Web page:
Studio Visit: Takeshi Imaizumi

Magic of the Tea Bowl Volume III
June 21, 2023
Studio Visit: Takeshi Imaizumi

Takeshi Imaizumi creates not only celadon, but also modern, iridescent works in refined black and white. With a keen eye on the historical significance of celadon, Imaizumi maintains and enhances the tradition with his mastery of a complex crackle glaze.


Takeshi ImaizumiBlue Porcelain Tea Bowl - 青瓷茶碗, (C25938)


Question 1

Do you practice tea in daily life? Please share your chanoyu routine, or a beloved memory of chanoyu.



 I sincerely enjoy making matcha with my art pieces daily, yet, I have never joined a specific school. I used to join numerous tea ceremonies, particularly those hosted by Hayashiya Seizo at Kakiden Gallery in Tokyo. Seizo, the first tea pottery researcher in Japan, sometimes offered us to hold and feel the remarkable historical tea bowls created by Chojiro and Koetsu. That was quite a memorable experience for me as a tea bowl artist.


 Takeshi Imaizumi in his studio.


Takeshi Imaizumi, wheel progress.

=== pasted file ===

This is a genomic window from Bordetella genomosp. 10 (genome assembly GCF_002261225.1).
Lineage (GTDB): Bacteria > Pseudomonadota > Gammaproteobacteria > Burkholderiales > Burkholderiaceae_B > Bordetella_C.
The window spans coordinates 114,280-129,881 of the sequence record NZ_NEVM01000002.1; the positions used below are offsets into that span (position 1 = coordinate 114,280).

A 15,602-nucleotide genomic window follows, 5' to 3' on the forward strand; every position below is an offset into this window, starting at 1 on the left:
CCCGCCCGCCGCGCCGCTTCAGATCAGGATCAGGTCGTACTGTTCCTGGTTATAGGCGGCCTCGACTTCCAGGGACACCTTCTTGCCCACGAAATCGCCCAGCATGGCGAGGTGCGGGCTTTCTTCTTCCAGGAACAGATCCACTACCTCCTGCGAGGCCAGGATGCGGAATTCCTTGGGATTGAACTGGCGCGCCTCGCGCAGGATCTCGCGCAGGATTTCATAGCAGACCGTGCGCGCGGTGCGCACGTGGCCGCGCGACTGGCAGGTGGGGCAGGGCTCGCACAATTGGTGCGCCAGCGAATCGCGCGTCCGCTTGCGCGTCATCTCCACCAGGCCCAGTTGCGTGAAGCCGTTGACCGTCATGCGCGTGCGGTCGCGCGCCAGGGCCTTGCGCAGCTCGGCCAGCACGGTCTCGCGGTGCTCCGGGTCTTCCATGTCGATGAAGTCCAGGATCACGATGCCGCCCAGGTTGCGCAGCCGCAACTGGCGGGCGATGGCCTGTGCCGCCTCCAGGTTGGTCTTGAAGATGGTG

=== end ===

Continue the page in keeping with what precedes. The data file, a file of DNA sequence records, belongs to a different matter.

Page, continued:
Please describe the influences that inspire your work.



 I find inspiration in various aspects of history, including pottery history, political events, and geographical developments. I am particularly intrigued by how classical works align with their historical contexts. One of the examples would be Tenmoku, which indicates the cultural maturity of the Northern Song dynasty. Used initially as black-glazed everyday tableware, it eventually transformed into Jian Zhan, an esteemed art form because tea culture was widespread during that era.


 Takeshi Imaizumi, Blue Porcelain Tea Bowl - 青瓷茶碗, (C25937)



Please describe the qualities do you most treasure in a tea bowl—be that shape, color, texture, or history, style, and type of clay? 



In creating chawan, shape, color, texture, and history are all indispensable elements. My objective is to craft pieces that I would proudly present to Emperor Huizong and the skilled potters of his era. I wish people would admire the bowls and exclaim, "Oh, it's beautiful.” when they see bowls. 


 Takeshi Imaizumi works in progress.


 Takeshi Imaizumi works in progress.


Takeshi Imaizumi白瓷茶盌, (C24584AP)



Please share with us how you prepare to make a new piece; how do you decide on the materials and direction for the idea?



 I hope people use any chawan regardless of the strict rules in Sado. Even if the Tenmoku form is too formal for regular ceremony use, please try it casually with friends or yourself at the table. It would be appreciated if users could develop a deeper interest in the history and culture of tea initially using them.

Become immersed in the neverending patterns of Takeshi Imaizumi's celadon glazed tea bowls at Ippodo Gallery's annual Magic of the Tea Bowl exhibtion, on view until July 13.



About the author

Keiko Taniguchi

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